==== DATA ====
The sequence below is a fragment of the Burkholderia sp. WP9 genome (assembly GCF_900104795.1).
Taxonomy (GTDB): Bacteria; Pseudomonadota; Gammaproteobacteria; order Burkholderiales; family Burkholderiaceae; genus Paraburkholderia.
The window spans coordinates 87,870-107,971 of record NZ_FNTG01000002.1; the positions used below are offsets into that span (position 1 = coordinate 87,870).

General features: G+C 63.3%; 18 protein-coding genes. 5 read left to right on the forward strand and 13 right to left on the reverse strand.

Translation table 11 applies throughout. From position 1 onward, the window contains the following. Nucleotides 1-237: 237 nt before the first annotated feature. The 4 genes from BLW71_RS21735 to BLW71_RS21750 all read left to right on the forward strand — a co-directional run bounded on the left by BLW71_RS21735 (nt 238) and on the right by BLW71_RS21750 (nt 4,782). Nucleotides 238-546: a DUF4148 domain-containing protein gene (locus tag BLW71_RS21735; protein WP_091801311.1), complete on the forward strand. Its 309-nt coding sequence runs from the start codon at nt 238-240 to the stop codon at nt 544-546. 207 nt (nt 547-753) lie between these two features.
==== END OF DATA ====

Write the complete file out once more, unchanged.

The sequence below is a fragment of the Burkholderia sp. WP9 genome (assembly GCF_900104795.1).
Taxonomy (GTDB): Bacteria; Pseudomonadota; Gammaproteobacteria; order Burkholderiales; family Burkholderiaceae; genus Paraburkholderia.
The window spans coordinates 87,870-107,971 of record NZ_FNTG01000002.1; the positions used below are offsets into that span (position 1 = coordinate 87,870).

General features: G+C 63.3%; 18 protein-coding genes. 5 read left to right on the forward strand and 13 right to left on the reverse strand.

Translation table 11 applies throughout. From position 1 onward, the window contains the following. Nucleotides 1-237: 237 nt before the first annotated feature. The 4 genes from BLW71_RS21735 to BLW71_RS21750 all read left to right on the forward strand — a co-directional run bounded on the left by BLW71_RS21735 (nt 238) and on the right by BLW71_RS21750 (nt 4,782). Nucleotides 238-546: a DUF4148 domain-containing protein gene (locus tag BLW71_RS21735; protein WP_091801311.1), complete on the forward strand. Its 309-nt coding sequence runs from the start codon at nt 238-240 to the stop codon at nt 544-546. 207 nt (nt 547-753) lie between these two features.